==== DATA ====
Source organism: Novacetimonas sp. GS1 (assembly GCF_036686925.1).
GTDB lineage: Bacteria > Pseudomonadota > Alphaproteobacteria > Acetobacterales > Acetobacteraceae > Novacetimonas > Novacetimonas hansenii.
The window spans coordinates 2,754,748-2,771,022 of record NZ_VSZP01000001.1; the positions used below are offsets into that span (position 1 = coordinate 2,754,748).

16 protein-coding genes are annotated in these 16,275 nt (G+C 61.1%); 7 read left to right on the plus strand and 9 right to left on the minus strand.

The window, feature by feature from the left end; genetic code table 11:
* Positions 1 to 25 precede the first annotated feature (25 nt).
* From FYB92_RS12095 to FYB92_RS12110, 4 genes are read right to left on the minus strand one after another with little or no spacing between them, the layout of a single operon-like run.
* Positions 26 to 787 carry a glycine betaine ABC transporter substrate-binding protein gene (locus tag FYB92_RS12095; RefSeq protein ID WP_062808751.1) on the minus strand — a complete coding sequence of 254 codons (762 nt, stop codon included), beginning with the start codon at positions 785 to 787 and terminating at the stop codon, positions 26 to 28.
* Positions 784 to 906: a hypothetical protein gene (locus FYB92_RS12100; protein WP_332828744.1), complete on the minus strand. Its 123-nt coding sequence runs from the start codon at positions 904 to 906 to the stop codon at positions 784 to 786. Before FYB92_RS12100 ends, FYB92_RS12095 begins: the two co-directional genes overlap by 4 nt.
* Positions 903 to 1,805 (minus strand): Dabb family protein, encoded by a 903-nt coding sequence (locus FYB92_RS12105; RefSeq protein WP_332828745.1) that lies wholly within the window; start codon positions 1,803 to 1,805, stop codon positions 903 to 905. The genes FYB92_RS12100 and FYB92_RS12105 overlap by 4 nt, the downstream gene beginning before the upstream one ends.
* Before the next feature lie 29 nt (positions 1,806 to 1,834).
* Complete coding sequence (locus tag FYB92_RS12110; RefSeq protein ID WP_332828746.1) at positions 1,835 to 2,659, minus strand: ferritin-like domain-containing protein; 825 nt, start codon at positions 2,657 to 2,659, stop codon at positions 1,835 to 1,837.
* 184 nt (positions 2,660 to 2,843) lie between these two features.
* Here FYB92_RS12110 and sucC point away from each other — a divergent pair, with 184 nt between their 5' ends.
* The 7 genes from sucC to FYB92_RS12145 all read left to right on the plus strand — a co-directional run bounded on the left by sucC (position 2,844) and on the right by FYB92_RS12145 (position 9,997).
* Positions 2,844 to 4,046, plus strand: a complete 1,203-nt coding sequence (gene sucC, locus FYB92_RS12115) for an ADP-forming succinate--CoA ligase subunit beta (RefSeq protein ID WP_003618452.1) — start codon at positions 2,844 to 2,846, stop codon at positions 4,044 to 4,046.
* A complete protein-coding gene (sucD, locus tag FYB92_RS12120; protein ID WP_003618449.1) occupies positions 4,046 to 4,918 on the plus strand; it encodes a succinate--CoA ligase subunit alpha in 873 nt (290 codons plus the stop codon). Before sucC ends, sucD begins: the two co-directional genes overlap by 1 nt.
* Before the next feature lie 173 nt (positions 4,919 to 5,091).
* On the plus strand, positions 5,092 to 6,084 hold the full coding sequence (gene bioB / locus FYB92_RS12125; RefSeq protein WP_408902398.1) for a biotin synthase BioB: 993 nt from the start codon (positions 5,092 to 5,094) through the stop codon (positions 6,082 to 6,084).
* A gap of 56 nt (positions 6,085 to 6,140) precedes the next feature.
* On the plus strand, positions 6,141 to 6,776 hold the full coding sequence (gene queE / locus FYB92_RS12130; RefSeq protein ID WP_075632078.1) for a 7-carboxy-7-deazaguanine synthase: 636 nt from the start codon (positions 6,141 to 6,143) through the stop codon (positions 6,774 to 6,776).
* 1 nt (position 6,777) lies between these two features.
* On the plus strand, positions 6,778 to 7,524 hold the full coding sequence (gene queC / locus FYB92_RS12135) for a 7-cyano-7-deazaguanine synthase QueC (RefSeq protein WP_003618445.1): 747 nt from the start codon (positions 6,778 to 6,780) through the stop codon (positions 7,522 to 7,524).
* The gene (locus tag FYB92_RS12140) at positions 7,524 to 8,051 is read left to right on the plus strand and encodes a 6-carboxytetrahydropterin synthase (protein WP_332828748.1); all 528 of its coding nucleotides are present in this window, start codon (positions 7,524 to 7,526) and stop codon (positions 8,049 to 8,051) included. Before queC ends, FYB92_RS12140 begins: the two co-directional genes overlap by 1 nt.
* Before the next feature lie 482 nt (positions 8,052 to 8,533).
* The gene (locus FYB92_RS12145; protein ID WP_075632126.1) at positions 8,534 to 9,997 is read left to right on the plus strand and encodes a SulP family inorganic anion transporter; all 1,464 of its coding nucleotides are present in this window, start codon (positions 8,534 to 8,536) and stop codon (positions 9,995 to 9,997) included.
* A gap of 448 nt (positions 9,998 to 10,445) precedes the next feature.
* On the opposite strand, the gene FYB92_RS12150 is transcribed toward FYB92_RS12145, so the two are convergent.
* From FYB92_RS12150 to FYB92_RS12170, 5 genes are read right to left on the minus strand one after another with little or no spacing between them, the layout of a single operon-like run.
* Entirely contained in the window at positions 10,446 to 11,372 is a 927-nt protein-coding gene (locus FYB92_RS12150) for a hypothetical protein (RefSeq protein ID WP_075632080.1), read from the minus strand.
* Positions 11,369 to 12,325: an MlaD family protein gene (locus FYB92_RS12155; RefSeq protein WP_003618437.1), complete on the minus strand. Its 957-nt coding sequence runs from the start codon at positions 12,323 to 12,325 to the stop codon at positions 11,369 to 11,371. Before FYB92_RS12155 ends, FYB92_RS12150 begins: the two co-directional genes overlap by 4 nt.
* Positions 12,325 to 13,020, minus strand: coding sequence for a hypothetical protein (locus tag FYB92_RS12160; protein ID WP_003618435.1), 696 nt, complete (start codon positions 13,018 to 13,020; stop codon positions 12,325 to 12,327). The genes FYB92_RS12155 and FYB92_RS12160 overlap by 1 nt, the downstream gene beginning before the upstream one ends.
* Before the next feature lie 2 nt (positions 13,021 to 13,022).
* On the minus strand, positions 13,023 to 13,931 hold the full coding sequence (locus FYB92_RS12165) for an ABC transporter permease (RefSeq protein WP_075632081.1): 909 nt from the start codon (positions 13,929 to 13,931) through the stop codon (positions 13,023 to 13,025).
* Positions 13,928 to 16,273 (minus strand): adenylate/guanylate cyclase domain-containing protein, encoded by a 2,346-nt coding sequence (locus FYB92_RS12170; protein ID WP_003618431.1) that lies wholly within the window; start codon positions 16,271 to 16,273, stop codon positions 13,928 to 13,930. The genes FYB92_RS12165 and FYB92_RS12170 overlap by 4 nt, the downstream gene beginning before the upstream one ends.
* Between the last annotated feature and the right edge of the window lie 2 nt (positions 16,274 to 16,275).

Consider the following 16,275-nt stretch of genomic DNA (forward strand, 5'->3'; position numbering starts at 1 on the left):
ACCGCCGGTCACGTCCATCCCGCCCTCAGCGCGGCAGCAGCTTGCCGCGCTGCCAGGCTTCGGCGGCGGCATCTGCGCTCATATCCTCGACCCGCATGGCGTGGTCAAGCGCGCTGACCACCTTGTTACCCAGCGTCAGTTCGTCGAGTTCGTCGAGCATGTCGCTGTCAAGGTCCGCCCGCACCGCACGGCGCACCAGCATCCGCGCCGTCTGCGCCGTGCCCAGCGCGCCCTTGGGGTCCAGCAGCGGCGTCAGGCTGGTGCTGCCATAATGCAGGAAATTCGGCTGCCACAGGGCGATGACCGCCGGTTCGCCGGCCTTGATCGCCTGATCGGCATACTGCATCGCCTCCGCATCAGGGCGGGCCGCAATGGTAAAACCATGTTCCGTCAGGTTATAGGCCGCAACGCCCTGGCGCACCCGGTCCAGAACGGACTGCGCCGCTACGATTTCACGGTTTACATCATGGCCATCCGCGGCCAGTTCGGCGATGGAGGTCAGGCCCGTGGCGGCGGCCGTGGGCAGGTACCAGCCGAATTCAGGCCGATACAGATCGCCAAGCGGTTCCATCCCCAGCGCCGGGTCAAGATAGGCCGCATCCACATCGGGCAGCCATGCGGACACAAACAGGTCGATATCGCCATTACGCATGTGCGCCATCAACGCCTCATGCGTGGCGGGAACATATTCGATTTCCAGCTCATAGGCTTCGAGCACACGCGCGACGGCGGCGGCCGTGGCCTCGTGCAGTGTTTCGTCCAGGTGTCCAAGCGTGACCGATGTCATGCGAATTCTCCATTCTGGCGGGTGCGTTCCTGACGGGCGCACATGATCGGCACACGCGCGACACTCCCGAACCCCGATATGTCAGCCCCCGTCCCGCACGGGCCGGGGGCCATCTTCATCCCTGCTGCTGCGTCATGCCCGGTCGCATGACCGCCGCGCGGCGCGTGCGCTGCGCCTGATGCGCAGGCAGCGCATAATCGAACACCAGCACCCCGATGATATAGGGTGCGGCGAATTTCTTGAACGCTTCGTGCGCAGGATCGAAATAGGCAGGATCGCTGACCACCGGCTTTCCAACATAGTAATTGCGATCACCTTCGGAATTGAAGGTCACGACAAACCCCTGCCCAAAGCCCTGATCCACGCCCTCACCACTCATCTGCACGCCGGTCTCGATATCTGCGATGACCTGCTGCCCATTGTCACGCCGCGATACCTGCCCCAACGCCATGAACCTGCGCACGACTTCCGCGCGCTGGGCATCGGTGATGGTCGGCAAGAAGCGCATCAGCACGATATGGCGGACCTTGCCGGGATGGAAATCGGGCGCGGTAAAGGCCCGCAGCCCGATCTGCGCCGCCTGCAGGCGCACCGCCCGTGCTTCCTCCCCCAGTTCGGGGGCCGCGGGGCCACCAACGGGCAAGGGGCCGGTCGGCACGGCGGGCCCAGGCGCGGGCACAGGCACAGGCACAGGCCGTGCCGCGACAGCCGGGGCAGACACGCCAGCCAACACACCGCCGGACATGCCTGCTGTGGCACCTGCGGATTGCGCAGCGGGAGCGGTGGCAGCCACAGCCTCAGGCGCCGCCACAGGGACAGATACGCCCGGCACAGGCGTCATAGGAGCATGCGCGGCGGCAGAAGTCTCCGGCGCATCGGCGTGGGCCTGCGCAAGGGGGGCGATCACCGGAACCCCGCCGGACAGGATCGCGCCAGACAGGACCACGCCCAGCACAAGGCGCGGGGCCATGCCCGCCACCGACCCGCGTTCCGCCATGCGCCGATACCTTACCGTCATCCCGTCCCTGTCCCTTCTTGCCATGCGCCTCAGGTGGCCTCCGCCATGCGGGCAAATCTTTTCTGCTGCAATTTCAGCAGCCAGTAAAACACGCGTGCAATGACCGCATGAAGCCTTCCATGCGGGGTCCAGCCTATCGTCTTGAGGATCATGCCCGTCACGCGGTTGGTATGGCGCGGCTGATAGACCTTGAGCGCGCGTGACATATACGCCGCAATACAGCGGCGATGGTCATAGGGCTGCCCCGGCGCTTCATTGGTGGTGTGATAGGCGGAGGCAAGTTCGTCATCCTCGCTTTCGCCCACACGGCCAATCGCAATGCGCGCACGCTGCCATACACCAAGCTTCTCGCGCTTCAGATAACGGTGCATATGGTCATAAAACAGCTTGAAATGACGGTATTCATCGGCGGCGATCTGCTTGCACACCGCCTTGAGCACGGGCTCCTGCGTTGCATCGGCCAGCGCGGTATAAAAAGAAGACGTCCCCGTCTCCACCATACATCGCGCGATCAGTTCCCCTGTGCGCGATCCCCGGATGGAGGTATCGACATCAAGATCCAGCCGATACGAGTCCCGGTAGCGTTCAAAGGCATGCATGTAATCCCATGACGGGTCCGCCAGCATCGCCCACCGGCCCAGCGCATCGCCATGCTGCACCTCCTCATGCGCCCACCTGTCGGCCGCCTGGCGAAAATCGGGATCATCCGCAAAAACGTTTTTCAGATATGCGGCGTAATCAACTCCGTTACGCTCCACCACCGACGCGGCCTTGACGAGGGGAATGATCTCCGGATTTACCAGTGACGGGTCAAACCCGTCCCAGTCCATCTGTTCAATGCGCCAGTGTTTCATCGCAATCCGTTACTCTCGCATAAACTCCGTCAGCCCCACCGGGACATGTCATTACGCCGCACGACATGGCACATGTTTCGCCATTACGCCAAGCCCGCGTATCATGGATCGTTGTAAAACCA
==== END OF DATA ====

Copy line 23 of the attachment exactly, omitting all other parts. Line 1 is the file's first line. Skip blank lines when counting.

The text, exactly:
* On the plus strand, positions 6,778 to 7,524 hold the full coding sequence (gene queC / locus FYB92_RS12135) for a 7-cyano-7-deazaguanine synthase QueC (RefSeq protein WP_003618445.1): 747 nt from the start codon (positions 6,778 to 6,780) through the stop codon (positions 7,522 to 7,524).